As moms, we want to be patient with our kids, but some days, that can be especially difficult when kids test our limits. So to understand how moms can become more patient, it is worthwhile to look at the definition.
According to Google, patience is “the capacity to accept or tolerate delay, trouble, or suffering without getting angry or upset.”
Patience is more than not getting upset when your Amazon order takes too long to arrive, or refraining from an angry outburst when the package gets left in the rain. I love the insight we can gain from this beautiful scripture about patience.
Always be humble and gentle. Be patient with each other, making allowance for each other’s faults because of your love. Ephesians 4:2 (NLT)
When kids misbehave, humility, gentleness, and patience are not always the first responses of moms. Patience is about how we treat people around us. Having patience is about controlling our emotions and reactions in any situation. Becoming a more patient mom has nothing to do with our kids and everything to do with us.
Understand that patience does not develop overnight. Think of patience as a muscle; through training, your muscles become stronger over time. How do we make this patience scripture a reality in our everyday life?
Don’t worry, moms, we can start turning the patience scripture into reality because I have 10 practical steps to becoming a more patient mom:
It can be challenging for moms not to read their kids’ disobedience as a failure as a parent. Understand that kids are misbehaving and not listening because of immaturity. Your kids are going to make mistakes. They will be impulsive and say things they shouldn’t because they’re kids.
By letting the small stuff go, we moms can be present with the important people in our lives, focusing on the things we value and feeling grateful for all we have. Instead of getting angry about the toys all over the living floor, notice that there is laughter and joy. It’s the gift of perspective. Rather than stress about the mess, moms can kiss their kids and be grateful for a good day.
Moms should set their expectations based on their kids’ age and abilities. Kids don’t know how to control their emotions. So they will have tantrums and meltdowns. It’s also easy to forget that their behavior is normal for their age. So, moms can expect obedience, but with a grain of lowered expectations.
Moms take care of everyone but rarely take time for themselves to relax or recharge. When moms drive the kids to school, after-school activities, meal planning, fundraising, and appointments, moms forget to schedule time for themselves. An overtired and stressed-out mom lacks the emotional and mental capacity to deal with her kids’ misbehavior.
Read my article Self-Care is Never Selfish: How To Lose The Guilt Of Self-Care to learn how important self-care is to your well-being.
Moms spend most of their time caring for kids, working, and managing the household, neglecting their own needs. The key to saving time is to work smarter, not harder. Planning, prioritizing, a few time-management tips, and shaving hours off your weekly schedule are possible. Having your groceries delivered and splitting carpooling duties are great time management tips.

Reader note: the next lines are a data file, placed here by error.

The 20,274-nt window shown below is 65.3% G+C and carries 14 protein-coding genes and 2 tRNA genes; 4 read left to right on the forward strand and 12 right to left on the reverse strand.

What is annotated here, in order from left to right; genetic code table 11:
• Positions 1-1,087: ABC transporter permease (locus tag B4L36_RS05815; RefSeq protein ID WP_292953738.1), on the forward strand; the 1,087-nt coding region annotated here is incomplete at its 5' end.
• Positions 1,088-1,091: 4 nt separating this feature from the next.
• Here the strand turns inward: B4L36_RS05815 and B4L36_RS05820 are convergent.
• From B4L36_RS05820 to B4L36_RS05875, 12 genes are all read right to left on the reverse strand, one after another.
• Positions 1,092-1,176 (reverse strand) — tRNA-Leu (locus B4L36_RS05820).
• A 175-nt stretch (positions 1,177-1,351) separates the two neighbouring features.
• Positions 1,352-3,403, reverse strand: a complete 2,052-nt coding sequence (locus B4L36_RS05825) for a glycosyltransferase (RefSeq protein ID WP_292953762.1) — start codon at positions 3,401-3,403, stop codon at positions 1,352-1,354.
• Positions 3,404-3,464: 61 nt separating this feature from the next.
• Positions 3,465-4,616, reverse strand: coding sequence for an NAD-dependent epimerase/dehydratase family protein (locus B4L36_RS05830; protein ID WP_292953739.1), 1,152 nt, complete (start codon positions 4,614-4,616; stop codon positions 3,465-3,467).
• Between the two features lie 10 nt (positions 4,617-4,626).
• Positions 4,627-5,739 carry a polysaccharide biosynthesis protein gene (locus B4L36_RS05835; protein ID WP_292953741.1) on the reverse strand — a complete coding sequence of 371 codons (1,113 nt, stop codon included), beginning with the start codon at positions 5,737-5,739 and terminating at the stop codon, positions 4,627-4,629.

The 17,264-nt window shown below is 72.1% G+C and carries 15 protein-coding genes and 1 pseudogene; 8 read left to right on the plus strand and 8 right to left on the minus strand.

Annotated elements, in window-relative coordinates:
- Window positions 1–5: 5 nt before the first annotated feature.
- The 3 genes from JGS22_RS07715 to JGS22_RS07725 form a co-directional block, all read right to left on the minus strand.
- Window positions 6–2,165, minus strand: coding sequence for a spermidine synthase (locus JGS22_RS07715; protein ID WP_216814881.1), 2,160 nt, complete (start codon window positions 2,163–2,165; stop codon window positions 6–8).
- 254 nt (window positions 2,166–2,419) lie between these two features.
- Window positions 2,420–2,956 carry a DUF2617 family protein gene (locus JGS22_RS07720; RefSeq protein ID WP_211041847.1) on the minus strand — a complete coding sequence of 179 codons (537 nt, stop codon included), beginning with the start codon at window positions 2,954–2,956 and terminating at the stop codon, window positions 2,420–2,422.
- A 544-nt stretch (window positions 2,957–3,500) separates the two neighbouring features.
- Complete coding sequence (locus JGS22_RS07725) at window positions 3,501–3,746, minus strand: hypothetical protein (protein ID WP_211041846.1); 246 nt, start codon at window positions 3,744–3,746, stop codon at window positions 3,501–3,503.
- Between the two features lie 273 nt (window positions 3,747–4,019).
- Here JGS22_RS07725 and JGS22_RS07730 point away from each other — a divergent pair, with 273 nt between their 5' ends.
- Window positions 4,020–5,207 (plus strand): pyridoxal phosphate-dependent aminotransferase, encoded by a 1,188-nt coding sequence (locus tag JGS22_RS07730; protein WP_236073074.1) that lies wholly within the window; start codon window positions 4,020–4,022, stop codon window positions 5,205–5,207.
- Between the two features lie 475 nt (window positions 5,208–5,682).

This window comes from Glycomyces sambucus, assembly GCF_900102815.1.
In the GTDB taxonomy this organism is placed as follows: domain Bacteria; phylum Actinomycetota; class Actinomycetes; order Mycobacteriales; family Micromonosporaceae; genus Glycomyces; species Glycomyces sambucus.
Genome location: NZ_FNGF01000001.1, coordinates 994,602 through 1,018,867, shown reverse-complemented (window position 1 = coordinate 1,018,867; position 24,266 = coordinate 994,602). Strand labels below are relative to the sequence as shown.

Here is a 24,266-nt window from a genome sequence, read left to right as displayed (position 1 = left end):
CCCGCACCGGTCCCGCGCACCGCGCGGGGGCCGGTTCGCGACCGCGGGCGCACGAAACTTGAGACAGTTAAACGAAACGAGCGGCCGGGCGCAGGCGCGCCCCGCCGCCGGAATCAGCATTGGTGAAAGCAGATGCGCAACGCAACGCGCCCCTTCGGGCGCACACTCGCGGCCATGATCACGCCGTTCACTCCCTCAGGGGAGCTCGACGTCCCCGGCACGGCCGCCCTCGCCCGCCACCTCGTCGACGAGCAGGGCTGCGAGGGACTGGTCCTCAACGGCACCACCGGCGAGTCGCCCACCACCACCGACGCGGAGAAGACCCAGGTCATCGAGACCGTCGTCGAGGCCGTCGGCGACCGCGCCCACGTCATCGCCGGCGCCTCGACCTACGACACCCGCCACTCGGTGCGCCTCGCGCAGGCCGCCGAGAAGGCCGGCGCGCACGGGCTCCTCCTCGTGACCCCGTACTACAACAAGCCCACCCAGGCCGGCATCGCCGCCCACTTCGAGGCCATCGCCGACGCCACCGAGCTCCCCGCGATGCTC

Read my article 52 Ways Busy Moms Can Save Time to learn great tips and tricks that will help us.
Listen to my interview with J.D. Greear as he shares practical tips for including prayer in everyday life.
Make sure the kiddos are safe; go to another room, like the bathroom, to calm down. Splash cold water on your face. Take some deep, cleansing breaths. Close your eyes for a few moments if you can’t leave.
Do something to relax your mind. For instance, listen to your favorite song, read your favorite scriptures, or focus on the positive aspects of your day.
Ask God for strength and patience in dealing with your children with love and kindness. If all you can manage is, “Help me, Jesus,” then go with that. It’s good enough, and He will help.
Your mean voice might work in the short term, but your kids will stop listening to you in the long run. You can change an entire conversation by adjusting your voice tone when speaking to your kids. Kids will be much more attentive and receive corrections if you talk softly and gently.
Once calm, you can deal with your kiddos and the situation patiently without yelling and regretting your words or actions.
Kids are driven by emotions, and things that are little to you can feel very big to them. So not finding their favorite blanket or toy can be devastating to them. So put your little kid glasses on and see the situation from your child’s perspective before you react.
Listen to my interview Parenting Well With Andy & Sandra Stanely to learn how establishing their end goal for raising their children shaped their parenting decisions.
Remember, the quality of time is more important than the quantity. So even a few minutes each can make a big difference in your child’s behavior and mood.
Being a mom can sometimes be frustrating because raising kids is not easy. Patience is a virtue that all moms can use more of, especially on tough days. I hope these practical tips will help you make the patience scripture a reality in your everyday life. Realize that you will be more patient tomorrow than yesterday, which is progress. I believe in you!
So patience isn’t your superpower, but you FOR SURE have one! Wondering what yours is? Take this 2-minute free quiz to find out your secret superpower.